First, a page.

Parenting

Libraries Across the Country Are Becoming Havens for Heroin Addicts

Public libraries are becoming havens for drug offenders — especially heroin addicts, according to a new report.

The AP says the “unfettered public access, quiet corners and nooks, and minimal interaction with other people” that make libraries ideal for studying and reading [and I would add viewing porn, since libraries have become safe spaces for porn addicts in recent years] also make libraries a popular place to shoot up heroin.

It’s happening all over the country and people — especially parents — should take notice:

In Norfolk, Virginia, a 47-year-old man died after a patron found him in a library restroom. In Batesville, Indiana, and New Brunswick, New Jersey, police revived others in library restrooms using a popular overdose antidote.

The body of a homeless man who frequented the Oak Park Public Library in suburban Chicago might have been there for days, fully clothed and slumped on the toilet in a restroom on the quiet third floor, before a maintenance worker unlocked it on a Monday morning in April and discovered his inglorious demise. The empty syringe and lighter in his pockets and the cut soda can in the trash pointed to the cause, an accidental heroin overdose.

“On both a personal and a professional level, we were all very shocked and of course worried about how this could happen in our spaces,” said executive director David Seleb, who fired the security company responsible for clearing the library before closing.

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In Ohio, peace officers from Toledo’s library system are being trained to help the sheriff’s Drug Abuse Response Team. Boston’s libraries have needle drop boxes and have offered overdose prevention training for employees and residents.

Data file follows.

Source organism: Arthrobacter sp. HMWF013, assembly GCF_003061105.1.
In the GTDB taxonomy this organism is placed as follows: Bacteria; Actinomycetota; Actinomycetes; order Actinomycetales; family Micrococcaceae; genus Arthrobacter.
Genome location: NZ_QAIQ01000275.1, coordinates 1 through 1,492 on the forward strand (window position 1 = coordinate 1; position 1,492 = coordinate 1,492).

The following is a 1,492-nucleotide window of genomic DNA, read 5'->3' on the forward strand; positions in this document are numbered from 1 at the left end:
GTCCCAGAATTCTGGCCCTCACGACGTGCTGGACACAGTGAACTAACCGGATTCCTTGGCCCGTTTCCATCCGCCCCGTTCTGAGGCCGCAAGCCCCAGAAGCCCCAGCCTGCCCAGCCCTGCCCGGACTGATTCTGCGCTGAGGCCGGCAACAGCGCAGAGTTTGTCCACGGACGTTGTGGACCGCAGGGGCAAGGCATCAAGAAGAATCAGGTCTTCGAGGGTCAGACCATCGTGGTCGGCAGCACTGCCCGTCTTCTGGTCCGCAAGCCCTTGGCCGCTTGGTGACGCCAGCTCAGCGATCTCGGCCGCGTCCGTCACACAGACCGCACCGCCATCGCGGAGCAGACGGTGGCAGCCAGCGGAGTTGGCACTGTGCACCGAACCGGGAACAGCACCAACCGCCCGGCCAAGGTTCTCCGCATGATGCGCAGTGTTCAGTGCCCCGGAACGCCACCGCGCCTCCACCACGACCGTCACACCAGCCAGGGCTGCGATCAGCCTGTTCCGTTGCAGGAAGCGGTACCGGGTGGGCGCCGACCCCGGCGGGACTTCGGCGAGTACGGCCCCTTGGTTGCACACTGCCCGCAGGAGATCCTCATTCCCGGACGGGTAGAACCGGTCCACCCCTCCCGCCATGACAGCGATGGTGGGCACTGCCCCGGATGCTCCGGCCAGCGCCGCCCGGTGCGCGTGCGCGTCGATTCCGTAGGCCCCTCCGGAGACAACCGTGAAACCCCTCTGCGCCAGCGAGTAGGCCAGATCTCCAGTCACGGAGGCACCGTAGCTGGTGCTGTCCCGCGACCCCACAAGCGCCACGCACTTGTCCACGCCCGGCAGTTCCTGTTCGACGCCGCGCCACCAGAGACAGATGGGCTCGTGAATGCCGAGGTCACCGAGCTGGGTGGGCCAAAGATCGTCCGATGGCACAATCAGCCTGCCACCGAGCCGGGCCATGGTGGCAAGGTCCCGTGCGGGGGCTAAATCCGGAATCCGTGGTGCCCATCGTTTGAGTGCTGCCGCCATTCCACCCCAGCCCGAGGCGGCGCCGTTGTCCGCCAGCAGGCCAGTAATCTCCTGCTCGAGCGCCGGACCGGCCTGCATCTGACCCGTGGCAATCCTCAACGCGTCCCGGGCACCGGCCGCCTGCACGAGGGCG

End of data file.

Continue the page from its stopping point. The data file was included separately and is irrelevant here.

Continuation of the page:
At the Humboldt County Library in Eureka, California, a librarian turned life-saver when she realized a man apparently sleeping in a chair was actually unresponsive, his lips turning blue. Health officials had provided the overdose antidote naloxone — often known by the brand name Narcan — for the library, so librarian Kitty Yancheff injected it into the man’s leg, then into a still-limp arm before he gurgled and fluttered his eyes.

“I felt grateful that we had this Narcan on hand and that we were able to save his life, but it was kind of surreal,” said Yancheff, the library’s public services division manager.

The American Library Association encourages librarians to be trained to deal with drug users and the homeless. Public libraries are also partnering with local police and social workers because, as ALA President Julie Todaro said, “Clearly when you have the epidemic that we have and the issues with the patrons that we have, we need to organize assistance. That doesn’t mean we ourselves provide it.”